Well, I just spent ten days debugging my Perseus driver. Finally working. Thought you might enjoy the story. Read more
Some front end filtering helps you use wideband loops with wideband SDR receivers on HF while holding overload from nearby broadcasters at bay. Read more
A wideband rejection filter may be used to prevent medium wave overload while still keeping the wideband nature of your receiving system intact. Learn more. Read more
This article shows how to build a simple GNURadio SSB Receiver. We will use it to learn more about GNURadio and decode single sideband. Read more
Have you ever wanted to build your own radio receiver? Looking for a challenging but fun software project? Coding SDR meets both objectives. It is a project within reach of radio hobbyists with a bit of skill in writing software. Here are some ideas.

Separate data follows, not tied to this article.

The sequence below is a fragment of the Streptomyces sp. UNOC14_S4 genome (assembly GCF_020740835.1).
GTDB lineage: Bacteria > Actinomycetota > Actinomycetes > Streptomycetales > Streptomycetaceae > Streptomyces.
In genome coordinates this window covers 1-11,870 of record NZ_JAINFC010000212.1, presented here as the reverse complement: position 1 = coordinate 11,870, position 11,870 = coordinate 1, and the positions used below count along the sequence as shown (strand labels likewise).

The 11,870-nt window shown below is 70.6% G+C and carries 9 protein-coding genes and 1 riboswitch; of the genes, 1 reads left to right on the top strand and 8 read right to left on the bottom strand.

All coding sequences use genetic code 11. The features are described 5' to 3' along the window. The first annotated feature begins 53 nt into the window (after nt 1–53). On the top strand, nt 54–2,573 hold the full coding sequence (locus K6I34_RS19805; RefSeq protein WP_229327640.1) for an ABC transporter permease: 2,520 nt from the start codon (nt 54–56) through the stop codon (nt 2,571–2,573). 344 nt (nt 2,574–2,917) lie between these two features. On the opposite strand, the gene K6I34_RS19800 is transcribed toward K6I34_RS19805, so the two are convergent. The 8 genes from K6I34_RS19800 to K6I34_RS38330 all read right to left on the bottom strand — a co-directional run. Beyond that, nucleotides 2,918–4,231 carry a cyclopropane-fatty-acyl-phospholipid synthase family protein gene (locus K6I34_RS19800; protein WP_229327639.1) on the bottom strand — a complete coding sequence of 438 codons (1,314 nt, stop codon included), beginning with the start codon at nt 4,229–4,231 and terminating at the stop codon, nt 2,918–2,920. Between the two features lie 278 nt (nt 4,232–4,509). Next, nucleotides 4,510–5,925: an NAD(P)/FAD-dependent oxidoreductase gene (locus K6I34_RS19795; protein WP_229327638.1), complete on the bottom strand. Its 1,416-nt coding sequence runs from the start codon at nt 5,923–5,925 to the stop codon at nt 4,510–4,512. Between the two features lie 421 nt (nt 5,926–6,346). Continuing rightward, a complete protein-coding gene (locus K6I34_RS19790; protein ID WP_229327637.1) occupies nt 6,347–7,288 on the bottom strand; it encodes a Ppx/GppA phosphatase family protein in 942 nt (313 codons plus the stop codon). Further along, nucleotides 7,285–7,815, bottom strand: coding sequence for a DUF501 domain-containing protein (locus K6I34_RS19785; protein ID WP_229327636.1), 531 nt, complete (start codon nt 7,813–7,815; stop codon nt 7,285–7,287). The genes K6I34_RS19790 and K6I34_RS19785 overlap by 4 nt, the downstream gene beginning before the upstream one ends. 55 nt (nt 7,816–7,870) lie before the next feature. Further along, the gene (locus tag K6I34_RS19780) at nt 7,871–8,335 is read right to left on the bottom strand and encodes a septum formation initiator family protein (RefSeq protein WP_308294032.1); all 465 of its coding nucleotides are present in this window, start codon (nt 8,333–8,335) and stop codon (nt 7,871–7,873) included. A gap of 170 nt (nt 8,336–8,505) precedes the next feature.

Anyone with a computer and $25 can play with SDR. You can listen to and watch radio signals: AM, FM, shortwave, public safety, airplanes, satellites, even phones. An example of cheap SDR is the USB dongle described in a recent article.
What is SDR radio? SDR stands for software defined radio. This means a radio whose functions and capabilities are defined by software rather than hardware. Here’s how that happened.
When I put the RTL-SDR at the top of my Christmas wish list last year, a few eyebrows were raised. Why would a guy who has played with some of the best radios available want a little trinket that looked like a USB flash drive and cost about the same? Surely that was a mistake. It wasn’t.
According to Wikipedia, a dongle is “a small piece of hardware that attaches to a computer, TV, or other electronic device in order to enable additional functions…” The RTL-SDR is a dongle that plugs into the USB port and enables your computer to be a software defined radio. You just need to add software (which can be free) and an antenna and voila – a complete reasonably high performance radio for under $20.